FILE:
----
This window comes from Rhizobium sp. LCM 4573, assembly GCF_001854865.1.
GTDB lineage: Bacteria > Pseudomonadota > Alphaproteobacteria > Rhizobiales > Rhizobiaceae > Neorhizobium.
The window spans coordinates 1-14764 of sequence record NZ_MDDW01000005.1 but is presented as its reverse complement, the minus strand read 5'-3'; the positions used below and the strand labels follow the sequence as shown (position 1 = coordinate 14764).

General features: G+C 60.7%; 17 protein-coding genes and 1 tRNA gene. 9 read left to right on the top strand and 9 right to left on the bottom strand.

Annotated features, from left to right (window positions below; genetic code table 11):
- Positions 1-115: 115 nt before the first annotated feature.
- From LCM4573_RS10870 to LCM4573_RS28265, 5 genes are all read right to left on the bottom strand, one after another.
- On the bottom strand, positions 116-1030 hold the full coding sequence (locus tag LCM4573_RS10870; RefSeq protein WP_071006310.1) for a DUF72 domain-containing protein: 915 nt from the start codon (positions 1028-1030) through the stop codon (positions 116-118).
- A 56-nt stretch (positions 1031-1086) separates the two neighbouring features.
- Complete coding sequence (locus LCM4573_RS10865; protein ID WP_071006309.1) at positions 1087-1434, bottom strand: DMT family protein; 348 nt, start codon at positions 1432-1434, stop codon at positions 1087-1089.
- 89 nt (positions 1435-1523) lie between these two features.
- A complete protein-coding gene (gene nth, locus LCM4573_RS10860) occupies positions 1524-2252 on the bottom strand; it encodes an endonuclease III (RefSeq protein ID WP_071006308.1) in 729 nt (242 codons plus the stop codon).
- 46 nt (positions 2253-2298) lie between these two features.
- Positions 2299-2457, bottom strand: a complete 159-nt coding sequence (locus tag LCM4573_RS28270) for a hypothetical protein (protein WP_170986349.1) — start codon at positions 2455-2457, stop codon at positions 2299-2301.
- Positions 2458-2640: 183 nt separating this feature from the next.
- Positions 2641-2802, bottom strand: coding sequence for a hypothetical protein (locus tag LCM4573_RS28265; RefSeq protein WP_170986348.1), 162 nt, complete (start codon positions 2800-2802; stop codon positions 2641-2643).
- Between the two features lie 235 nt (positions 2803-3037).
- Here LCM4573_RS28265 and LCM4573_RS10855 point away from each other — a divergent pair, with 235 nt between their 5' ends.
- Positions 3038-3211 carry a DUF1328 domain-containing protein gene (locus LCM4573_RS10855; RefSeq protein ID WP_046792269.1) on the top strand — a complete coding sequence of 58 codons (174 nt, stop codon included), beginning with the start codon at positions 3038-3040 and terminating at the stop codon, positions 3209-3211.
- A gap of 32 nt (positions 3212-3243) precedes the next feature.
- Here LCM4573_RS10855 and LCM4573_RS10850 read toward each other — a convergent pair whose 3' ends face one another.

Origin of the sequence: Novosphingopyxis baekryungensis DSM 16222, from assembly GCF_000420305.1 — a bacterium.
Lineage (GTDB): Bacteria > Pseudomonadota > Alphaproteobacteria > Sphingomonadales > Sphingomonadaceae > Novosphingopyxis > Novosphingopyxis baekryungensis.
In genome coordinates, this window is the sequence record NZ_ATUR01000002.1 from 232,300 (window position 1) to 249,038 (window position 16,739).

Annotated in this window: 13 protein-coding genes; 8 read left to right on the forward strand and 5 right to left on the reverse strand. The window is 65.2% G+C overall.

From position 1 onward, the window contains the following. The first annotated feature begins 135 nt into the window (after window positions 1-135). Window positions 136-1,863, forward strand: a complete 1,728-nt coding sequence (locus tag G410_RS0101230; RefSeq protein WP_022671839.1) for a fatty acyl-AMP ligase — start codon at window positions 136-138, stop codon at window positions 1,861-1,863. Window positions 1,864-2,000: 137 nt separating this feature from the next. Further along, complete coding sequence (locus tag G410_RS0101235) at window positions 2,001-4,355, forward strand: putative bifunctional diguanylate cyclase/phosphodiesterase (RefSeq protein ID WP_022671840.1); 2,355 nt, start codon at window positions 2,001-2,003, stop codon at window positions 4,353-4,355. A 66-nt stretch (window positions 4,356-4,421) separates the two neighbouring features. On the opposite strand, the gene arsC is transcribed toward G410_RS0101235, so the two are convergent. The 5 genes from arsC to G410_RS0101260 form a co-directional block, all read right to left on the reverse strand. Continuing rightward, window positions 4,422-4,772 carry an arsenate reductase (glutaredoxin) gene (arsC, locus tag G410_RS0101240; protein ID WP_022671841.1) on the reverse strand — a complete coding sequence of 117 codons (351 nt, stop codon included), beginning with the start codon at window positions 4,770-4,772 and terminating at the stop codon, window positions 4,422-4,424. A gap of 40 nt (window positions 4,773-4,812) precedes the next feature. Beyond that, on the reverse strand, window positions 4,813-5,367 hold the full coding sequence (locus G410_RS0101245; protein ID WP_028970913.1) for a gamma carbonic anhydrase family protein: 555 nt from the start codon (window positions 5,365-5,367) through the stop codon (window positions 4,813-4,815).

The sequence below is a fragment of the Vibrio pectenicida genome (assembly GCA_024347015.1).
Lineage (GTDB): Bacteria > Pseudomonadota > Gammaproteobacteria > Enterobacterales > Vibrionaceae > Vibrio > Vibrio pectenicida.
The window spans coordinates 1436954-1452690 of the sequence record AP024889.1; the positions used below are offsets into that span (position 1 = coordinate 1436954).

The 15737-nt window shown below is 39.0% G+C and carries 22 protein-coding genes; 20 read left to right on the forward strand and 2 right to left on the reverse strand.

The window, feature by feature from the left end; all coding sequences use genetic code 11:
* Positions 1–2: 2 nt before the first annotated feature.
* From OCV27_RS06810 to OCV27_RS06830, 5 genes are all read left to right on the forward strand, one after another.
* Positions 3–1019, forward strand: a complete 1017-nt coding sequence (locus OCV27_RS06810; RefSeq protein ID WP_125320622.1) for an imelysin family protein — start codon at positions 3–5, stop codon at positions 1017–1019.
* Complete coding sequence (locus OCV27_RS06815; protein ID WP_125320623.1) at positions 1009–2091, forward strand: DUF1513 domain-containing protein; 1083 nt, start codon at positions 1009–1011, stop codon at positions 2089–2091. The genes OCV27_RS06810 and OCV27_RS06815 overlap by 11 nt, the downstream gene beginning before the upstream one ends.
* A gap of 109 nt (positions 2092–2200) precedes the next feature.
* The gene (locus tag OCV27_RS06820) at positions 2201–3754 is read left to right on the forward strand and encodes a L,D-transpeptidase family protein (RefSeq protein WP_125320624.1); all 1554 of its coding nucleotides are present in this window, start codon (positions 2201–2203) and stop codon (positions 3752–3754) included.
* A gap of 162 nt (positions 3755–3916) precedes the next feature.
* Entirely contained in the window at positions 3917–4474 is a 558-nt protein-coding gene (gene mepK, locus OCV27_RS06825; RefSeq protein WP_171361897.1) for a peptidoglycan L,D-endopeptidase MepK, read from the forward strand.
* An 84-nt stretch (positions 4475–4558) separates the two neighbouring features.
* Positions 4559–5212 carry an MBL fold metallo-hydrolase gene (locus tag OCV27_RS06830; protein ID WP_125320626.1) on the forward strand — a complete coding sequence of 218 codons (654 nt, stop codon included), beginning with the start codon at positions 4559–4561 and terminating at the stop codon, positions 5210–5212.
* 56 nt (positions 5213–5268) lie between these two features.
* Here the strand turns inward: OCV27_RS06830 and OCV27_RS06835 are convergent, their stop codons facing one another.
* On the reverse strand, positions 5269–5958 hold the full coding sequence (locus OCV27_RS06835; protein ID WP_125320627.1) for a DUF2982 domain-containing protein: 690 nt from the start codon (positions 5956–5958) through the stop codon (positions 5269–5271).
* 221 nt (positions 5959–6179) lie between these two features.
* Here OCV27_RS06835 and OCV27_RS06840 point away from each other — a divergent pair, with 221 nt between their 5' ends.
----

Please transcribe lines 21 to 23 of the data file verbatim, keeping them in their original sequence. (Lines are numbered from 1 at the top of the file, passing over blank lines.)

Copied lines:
- Here LCM4573_RS10855 and LCM4573_RS10850 read toward each other — a convergent pair whose 3' ends face one another.

Origin of the sequence: Novosphingopyxis baekryungensis DSM 16222, from assembly GCF_000420305.1 — a bacterium.
Lineage (GTDB): Bacteria > Pseudomonadota > Alphaproteobacteria > Sphingomonadales > Sphingomonadaceae > Novosphingopyxis > Novosphingopyxis baekryungensis.